Monday, June 3, 2013

"Our roots say we're sisters, our hearts say we're friends..."




 She says that she was given to me to save my life, and I say that I was given to her so she would have a life. Whichever the case, I couldn’t imagine life without Kyla. It didn’t start out so pleasantly at the first, they say. Being the jealous child that I was, I didn’t take kindly to Kyla being born. I am told that I got so frustrated I bit her--as a child, of course. However, I don’t remember ever harboring such malice towards my 16-months-younger sister; a.k.a. my best friend.

Ever since I can remember we have been best friends, competitors, and partners in crime. I shudder to think where I would be now without her blond, calm head bringing stability to my own cluttered, sporadic brunette.  I suppose I help her too…in my own way: I rock our boat and she steadies it; I rush headlong into trouble and she gets us out of it, both of us enjoying our part in the dance.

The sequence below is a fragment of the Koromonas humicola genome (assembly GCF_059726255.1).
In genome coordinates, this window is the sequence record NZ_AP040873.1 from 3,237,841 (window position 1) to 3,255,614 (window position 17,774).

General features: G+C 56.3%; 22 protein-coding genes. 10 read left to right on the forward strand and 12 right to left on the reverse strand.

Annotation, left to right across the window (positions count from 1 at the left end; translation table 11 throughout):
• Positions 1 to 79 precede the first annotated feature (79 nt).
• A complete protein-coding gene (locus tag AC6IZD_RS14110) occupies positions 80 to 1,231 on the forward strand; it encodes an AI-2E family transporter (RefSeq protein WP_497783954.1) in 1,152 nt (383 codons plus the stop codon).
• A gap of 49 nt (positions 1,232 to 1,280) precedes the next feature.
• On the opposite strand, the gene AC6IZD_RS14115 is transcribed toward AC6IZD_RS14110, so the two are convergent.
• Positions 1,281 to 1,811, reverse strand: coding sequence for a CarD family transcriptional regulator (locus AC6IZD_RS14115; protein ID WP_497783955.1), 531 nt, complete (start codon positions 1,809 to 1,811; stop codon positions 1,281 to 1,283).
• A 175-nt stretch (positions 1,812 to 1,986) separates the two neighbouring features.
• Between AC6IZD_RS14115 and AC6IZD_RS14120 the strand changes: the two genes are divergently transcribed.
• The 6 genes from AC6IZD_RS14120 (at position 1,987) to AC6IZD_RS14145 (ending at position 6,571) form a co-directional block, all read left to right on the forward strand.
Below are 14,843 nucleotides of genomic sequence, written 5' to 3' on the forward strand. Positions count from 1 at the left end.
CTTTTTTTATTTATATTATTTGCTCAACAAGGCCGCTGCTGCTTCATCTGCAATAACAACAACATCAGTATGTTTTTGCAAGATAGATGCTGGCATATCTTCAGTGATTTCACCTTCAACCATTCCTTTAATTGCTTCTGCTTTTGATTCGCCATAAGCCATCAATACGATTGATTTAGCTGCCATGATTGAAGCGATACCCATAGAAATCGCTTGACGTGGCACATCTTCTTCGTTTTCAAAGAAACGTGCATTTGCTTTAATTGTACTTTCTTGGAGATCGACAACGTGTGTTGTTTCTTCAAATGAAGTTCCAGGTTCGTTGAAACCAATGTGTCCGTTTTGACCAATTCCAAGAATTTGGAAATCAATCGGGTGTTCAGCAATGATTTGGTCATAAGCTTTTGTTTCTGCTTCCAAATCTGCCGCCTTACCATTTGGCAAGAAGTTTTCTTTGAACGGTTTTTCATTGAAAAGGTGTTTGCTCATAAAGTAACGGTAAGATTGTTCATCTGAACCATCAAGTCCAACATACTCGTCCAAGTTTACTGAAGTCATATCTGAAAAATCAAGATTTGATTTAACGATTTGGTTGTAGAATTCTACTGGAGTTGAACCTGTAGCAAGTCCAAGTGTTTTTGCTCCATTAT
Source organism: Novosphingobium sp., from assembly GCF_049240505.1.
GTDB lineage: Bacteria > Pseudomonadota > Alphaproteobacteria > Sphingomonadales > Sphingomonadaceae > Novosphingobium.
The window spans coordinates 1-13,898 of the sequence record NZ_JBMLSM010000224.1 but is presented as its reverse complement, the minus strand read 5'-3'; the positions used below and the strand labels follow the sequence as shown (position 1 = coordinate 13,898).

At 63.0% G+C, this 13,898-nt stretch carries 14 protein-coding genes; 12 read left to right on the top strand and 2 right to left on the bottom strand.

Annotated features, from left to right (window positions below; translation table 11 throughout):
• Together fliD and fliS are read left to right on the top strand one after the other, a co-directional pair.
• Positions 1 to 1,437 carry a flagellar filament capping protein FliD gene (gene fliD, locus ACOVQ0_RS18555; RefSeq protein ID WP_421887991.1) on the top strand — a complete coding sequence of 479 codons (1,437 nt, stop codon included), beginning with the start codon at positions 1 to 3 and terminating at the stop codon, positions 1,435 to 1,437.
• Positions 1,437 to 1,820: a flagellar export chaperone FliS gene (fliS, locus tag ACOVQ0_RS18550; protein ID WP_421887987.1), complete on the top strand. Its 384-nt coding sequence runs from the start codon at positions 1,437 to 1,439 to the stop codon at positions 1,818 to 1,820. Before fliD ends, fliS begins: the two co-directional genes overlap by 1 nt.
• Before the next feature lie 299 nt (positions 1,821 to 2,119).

Competition. Ah! That word sums up a large part of my relationship with Kyla. Although level headed and cool, she has a fire of determination that makes me struggle for every inch of my title as older sister. Not that I’m still not older when I lose, but it just isn’t the same. I mean, I had a sixteen month head start!